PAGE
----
History of the Martín-Baró Fund

The Ignacio Martín-Baró Fund for Mental Health and Human Rights was founded by friends and colleagues of Ignacio Martín-Baró, many of whom were also psychologists and academics in related areas. Over the years, individuals from a variety of other fields have brought their experience, skills, and interests to enhance the work of the Fund, and we have also been strengthened by the energy and enthusiasm of our student members.

To construct a new person in a new society...

"Whether or not it manifests in individual disorders, the deterioration of social interaction [by war] is in and of itself a serious social disturbance, an erosion of our collective capacity to work and love, to assert our unique identity, to tell our personal and communal story in the history of peoplesÖ For this reason, the challenge is not limited to addressing the destruction and disorders caused by the war. The challenge is to construct a new person in a new society."
-- Ignacio Martín-Baró

Ignacio Martín-Baró

Ignacio Martín-Baró, a social psychologist, was one of the six Jesuits murdered in 1989 at the Central American University in San Salvador. At the time of his death, he was the Vice-Rector of the University, and Director of the University's Center for Public Opinion. Martín-Baró was a renowned scholar who had studied in Europe, the United States, and Latin America; a prolific writer of five books and more than 100 articles; and a gifted speaker. Working and living among the Salvadoran people, he dedicated his life to the cause of human rights, equality, and social justice in El Salvador. Recognizing the devastating impact of U.S. policy toward his adopted country, he visited and spoke before many U.S. organizations, stressing our obligation to speak out against our nation's collusion with the Salvadoran oligarchy and military. He had a profound influence on a wide range of academics, activists, and others in the United States.

Through his advocacy, research, and rehabilitation programs, Martín-Baró worked to heal the individual and collective scars of war and oppression. Shortly before his death, he had made plans to open a polyclinic to serve children and adult survivors of torture and war. In addition to his solidarity with the people of El Salvador, Martín-Baró was also a central figure in efforts to establish an international network of individuals and organizations working on problems of human rights and mental health.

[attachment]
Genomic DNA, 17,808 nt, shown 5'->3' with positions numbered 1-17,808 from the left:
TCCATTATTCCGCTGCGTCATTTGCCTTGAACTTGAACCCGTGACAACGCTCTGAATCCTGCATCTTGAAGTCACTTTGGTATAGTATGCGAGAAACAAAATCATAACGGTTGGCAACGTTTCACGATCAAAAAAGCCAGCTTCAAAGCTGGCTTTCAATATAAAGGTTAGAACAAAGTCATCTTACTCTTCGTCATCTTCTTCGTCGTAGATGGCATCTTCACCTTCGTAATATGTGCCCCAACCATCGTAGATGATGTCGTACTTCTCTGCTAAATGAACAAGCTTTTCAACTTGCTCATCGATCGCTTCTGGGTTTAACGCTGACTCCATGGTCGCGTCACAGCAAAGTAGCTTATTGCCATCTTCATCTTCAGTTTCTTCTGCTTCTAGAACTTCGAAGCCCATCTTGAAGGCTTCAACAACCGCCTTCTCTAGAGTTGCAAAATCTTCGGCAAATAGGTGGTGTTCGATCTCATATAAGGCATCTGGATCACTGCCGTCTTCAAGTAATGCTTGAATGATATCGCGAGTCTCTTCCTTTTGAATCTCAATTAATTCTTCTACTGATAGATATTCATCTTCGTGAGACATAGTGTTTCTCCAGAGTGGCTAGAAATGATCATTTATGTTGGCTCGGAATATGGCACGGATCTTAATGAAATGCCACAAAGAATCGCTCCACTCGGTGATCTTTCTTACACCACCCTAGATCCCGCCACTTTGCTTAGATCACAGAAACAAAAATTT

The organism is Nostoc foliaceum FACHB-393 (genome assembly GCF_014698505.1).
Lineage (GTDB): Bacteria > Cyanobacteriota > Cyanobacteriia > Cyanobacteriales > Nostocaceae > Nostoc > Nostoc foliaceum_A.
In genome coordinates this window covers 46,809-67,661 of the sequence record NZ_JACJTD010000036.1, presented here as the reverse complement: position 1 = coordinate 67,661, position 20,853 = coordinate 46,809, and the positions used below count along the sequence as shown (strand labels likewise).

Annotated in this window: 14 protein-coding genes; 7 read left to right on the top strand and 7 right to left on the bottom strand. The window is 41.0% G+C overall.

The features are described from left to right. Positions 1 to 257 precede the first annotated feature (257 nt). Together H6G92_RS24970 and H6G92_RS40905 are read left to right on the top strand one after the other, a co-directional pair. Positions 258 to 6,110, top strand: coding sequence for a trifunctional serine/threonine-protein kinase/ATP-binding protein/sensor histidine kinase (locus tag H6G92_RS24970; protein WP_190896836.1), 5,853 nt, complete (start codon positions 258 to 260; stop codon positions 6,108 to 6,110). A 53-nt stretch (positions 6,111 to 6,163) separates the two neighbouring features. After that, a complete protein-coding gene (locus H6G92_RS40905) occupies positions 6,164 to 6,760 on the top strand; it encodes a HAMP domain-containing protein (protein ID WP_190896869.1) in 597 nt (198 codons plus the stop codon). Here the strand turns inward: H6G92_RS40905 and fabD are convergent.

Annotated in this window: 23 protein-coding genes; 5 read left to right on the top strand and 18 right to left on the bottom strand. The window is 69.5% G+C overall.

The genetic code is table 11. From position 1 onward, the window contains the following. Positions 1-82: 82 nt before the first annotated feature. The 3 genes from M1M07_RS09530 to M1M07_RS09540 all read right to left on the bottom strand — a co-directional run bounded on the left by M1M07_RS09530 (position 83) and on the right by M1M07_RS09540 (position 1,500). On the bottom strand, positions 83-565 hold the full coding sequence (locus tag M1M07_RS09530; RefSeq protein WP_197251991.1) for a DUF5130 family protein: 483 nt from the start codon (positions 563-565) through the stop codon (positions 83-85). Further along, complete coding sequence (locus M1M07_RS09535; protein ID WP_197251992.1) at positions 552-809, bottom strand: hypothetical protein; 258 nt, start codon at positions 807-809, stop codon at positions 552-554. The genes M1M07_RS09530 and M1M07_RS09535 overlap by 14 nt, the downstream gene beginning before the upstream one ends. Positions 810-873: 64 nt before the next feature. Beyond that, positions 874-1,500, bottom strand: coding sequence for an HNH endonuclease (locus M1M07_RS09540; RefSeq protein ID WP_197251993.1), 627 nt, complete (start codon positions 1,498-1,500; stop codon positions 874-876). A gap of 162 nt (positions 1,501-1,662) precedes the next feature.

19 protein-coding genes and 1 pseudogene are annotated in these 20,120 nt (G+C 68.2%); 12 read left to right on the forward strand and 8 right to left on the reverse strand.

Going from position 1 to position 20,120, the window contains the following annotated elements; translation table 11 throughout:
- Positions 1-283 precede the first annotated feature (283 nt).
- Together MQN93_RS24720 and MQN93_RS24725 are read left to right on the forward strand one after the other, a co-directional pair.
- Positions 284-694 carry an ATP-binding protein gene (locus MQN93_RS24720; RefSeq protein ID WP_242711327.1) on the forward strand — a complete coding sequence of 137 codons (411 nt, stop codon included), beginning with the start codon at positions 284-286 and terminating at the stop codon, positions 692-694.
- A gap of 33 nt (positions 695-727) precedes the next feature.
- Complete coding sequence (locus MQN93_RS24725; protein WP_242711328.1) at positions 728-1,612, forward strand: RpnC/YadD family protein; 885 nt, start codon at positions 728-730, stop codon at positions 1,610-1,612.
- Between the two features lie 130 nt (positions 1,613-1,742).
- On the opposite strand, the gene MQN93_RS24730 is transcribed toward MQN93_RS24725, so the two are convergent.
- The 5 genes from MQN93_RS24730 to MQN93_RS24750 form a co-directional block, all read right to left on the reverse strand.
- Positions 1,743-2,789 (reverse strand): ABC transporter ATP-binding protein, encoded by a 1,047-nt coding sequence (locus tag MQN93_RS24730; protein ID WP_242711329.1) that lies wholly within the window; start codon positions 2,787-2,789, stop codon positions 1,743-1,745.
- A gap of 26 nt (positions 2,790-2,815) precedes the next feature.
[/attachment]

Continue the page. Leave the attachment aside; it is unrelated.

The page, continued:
"War implies social polarization, the displacement of groups toward opposite extremes. A critical split is produced in the framework of coexistence, leading to a radical differentiation between 'them' and 'us'ÖPeople, actions and things are no longer valued in and of themselvesÖThus the basis for daily interaction disappears.
"Without doubt, of all the deleterious effects of the war on the mental health of the Salvadoran people, the undermining of social relations is the worst, for our social relations are the scaffolding we rely on to construct ourselves historically both as individuals and as a human community."
-- Ignacio Martín-Baró

Remembering Nacho

View the text of a video presentation created for the Fund's fall fundraising event in 1999 here. It is based on the reminiscences of people from many walks of life whose lives were profoundly affected by Father Ignacio. Some of the video scenes used in the presentation were from the film, A Question of Conscience, by Ilan Ziv, and were made available to us by the courtesy of First Run Features, New York, (800) 488-6652.


Writings for a Liberation Psychology, by Ignacio Martín-Baró, edited by Adrianne Aron and Shawn Corne, Belknap/Harvard University Press, 1994. Available in hardcover and paperback. The most accessible of Martín-Baró's works for English readers, this collection of impassioned essays calls for a psychology which speaks to and for the community as well as the individual, and understands the essential connection between mental health, human rights, and the struggle against injustice. The book also includes a very comprehensive bibliography Martín-Baró's publications, both in Spanish and in English.

Reveals the workings of a mind that was probing and humane, wide-ranging in interests and passionate in concerns, and dedicated with a rare combination of intelligence and heroism to the challenge his work sets forth to "construct a new person in a new society."
-- Noam Chomsky